*We record untimely as dying at or before age 66 (civilian pension age), average age of death is 53 years. We are counting deaths from medical reasons & suicide, we are not counting accidental deaths nor murder.
We are not stating that every single death is directly due to chemical exposure but many personnel who did not handle chemicals directly were unknowingly exposed due to close proximity to contaminated work locations.
** Thousands of officer, enlisted & civillian personnel, some only children, were exposed to hundreds of dangerous chemicals on a daily basis at Baldonnel & Gormanston over many decades. This occured without informed consent, without any chemmical Health & Safety training, in most instances without even basic PPE and in many instances without the knowledge of those being exposed.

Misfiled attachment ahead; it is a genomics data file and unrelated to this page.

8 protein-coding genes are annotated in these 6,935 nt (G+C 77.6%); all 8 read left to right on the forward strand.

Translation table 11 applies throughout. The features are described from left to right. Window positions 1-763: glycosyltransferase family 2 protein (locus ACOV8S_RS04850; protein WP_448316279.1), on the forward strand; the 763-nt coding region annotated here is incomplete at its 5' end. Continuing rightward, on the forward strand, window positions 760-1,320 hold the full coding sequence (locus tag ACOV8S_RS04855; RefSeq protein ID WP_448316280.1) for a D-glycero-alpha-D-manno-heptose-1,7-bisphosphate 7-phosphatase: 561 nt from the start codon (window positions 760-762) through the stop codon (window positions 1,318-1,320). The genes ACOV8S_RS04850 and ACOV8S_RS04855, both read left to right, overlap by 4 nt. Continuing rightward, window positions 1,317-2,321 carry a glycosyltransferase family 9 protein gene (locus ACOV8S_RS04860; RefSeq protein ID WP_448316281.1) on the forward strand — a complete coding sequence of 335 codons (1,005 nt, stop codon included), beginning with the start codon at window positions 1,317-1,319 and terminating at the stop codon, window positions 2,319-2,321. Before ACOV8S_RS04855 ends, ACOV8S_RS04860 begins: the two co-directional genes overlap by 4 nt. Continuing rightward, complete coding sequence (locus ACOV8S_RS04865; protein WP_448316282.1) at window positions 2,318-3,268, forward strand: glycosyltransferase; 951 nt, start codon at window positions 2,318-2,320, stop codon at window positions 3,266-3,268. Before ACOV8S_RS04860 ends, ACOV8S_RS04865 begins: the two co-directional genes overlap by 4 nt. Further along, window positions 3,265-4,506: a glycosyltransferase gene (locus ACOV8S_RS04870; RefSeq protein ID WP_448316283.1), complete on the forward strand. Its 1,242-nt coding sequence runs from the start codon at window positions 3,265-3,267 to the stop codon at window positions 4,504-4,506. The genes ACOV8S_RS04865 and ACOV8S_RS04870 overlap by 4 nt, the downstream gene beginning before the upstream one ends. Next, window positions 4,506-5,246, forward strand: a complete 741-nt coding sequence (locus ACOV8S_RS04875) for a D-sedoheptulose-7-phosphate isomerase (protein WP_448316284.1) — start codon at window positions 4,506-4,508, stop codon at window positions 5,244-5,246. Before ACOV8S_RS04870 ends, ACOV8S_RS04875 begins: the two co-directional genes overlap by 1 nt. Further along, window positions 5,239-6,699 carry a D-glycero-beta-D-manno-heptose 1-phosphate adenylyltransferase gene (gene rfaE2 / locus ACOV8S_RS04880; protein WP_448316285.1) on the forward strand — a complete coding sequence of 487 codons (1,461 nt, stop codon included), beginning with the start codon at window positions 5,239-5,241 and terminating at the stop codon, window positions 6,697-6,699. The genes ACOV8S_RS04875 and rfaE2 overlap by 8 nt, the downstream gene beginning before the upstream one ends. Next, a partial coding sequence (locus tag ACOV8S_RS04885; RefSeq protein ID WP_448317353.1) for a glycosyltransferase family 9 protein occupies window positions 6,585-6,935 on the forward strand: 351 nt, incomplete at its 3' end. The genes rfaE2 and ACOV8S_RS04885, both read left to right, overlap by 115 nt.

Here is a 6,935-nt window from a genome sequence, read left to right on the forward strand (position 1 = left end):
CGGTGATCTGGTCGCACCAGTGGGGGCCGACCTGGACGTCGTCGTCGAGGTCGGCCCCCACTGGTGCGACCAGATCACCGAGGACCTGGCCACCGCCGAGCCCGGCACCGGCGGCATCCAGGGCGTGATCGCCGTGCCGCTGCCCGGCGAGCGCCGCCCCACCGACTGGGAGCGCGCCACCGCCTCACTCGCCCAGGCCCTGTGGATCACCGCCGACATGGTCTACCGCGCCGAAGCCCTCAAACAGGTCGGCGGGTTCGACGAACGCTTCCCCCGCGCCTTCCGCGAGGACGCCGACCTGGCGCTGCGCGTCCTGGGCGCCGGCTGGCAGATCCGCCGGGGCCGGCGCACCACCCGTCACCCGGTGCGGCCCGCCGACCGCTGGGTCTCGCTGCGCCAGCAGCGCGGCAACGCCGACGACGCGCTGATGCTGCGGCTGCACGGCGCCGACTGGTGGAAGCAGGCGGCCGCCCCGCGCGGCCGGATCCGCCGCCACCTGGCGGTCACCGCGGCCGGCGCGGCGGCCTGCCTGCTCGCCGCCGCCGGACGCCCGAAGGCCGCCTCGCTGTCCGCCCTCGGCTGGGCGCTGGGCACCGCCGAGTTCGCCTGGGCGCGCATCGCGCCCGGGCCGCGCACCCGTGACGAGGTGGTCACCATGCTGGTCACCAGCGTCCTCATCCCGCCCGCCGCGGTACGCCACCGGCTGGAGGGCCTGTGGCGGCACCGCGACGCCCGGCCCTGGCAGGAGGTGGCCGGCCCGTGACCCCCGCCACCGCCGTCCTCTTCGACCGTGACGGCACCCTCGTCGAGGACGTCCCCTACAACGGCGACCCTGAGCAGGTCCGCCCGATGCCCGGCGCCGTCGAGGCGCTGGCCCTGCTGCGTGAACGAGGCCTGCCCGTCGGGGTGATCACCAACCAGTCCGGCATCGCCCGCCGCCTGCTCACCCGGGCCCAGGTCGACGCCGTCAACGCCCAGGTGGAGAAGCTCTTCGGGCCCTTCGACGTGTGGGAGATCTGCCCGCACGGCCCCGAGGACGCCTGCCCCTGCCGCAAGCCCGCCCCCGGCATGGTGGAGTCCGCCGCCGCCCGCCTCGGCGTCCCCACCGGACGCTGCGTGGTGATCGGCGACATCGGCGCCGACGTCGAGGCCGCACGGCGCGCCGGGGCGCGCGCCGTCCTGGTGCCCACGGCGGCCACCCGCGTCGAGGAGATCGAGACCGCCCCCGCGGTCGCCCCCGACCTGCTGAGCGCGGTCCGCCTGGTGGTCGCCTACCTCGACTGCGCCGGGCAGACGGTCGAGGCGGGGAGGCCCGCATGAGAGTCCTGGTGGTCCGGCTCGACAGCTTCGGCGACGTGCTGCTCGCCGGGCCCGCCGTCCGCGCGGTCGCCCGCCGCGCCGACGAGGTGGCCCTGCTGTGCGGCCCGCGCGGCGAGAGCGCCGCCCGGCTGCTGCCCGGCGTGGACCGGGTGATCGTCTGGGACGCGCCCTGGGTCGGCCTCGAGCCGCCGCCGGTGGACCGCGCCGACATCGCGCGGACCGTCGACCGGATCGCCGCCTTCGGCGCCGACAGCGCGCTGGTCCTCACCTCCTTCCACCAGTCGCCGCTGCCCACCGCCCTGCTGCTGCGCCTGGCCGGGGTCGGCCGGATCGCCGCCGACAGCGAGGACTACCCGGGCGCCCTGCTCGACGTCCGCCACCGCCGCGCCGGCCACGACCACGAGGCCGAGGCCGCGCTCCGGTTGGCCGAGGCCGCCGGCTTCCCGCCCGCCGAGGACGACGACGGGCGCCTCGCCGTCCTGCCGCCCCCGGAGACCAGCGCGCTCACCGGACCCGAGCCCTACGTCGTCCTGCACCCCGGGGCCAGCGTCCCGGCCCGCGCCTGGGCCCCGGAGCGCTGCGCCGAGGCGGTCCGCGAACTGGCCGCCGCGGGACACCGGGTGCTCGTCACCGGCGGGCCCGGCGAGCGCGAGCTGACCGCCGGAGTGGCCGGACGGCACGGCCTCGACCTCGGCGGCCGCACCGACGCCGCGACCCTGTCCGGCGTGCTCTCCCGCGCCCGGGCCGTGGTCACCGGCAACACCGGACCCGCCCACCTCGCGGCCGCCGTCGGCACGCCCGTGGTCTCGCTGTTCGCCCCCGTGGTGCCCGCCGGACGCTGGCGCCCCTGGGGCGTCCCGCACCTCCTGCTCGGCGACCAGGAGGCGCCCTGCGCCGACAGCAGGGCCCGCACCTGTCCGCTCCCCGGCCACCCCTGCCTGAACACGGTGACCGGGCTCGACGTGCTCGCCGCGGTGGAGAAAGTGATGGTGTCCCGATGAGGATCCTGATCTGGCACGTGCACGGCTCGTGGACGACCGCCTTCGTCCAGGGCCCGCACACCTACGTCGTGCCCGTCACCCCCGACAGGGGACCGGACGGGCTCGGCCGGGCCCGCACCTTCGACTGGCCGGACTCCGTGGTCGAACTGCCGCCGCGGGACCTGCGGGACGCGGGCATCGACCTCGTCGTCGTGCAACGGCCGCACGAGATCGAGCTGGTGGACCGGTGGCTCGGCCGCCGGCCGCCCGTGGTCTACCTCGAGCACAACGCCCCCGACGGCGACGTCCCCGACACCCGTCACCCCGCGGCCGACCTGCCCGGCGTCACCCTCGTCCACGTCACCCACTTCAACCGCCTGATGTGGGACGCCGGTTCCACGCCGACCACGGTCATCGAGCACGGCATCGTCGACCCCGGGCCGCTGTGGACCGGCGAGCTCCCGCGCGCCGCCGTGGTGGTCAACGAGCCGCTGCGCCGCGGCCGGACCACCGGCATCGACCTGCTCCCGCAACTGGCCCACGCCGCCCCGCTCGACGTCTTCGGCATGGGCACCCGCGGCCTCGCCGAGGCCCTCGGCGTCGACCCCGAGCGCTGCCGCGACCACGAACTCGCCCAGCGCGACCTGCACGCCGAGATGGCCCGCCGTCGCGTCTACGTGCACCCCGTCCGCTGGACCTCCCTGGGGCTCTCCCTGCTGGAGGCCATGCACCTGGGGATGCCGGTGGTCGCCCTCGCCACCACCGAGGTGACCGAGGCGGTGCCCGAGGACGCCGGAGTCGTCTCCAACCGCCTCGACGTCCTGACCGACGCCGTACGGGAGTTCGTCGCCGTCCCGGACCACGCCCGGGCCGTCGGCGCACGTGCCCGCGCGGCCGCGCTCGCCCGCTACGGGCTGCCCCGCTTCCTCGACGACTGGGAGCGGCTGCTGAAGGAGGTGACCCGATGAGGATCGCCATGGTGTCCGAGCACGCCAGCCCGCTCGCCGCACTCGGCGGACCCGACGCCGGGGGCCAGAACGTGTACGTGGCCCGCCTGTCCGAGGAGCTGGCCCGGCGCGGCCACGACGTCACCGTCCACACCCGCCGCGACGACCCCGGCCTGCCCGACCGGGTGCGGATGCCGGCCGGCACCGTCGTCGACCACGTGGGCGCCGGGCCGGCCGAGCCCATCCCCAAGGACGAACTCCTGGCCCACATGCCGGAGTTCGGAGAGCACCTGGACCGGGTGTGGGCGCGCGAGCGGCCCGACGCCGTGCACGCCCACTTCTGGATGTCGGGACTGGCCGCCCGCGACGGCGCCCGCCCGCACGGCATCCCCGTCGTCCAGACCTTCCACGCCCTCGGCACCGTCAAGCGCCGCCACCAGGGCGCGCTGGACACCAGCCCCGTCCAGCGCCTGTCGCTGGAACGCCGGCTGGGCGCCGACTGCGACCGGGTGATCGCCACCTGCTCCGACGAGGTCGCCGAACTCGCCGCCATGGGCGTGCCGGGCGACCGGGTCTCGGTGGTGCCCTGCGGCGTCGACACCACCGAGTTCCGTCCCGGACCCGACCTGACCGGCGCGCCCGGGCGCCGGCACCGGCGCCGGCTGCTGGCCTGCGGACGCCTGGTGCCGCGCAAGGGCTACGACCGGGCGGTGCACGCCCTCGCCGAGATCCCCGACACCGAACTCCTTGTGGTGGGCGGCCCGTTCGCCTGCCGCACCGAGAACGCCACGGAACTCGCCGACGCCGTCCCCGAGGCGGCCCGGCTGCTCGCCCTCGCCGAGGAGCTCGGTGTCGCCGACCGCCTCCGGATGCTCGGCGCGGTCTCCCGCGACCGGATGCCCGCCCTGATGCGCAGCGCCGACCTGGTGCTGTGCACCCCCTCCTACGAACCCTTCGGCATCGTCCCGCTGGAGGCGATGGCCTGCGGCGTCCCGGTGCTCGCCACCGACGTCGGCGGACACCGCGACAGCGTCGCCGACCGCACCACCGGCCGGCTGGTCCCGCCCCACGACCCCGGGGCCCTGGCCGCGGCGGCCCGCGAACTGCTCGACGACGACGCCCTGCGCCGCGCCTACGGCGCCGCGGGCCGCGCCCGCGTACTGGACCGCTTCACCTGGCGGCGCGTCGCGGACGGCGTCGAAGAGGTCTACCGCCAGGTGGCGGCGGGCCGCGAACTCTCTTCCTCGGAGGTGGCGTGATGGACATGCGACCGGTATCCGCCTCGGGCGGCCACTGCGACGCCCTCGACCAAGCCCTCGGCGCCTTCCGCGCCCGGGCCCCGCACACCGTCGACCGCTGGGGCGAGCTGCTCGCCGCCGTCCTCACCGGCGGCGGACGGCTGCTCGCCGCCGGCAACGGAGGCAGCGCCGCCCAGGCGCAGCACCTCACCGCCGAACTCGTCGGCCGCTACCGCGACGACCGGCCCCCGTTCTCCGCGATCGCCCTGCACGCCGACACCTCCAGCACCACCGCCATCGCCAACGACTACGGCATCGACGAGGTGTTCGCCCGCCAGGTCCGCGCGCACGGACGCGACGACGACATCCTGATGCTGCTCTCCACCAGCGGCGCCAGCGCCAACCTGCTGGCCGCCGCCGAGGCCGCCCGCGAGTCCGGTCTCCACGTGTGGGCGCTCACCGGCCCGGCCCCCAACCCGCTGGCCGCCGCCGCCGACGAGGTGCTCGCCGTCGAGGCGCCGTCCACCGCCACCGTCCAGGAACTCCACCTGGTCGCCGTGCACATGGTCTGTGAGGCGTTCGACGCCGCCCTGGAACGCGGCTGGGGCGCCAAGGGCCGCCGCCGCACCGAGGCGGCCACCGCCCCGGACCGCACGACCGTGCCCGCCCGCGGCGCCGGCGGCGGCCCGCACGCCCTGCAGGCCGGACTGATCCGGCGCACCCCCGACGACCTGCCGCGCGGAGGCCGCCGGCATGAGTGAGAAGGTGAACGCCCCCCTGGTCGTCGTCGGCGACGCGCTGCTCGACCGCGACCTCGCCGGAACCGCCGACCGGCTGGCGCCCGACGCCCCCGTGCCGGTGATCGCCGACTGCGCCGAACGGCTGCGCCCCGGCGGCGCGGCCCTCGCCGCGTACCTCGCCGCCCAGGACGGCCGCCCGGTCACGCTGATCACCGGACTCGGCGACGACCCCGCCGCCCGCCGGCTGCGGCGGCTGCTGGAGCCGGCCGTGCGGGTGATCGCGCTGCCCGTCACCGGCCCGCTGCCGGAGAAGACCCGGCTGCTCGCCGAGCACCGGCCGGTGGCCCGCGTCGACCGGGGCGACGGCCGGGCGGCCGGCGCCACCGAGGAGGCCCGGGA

It is simply impossible for such a mass exposure to cause one specific illness. The Taoiseach was simply using his position as a doctor to gaslight survivors.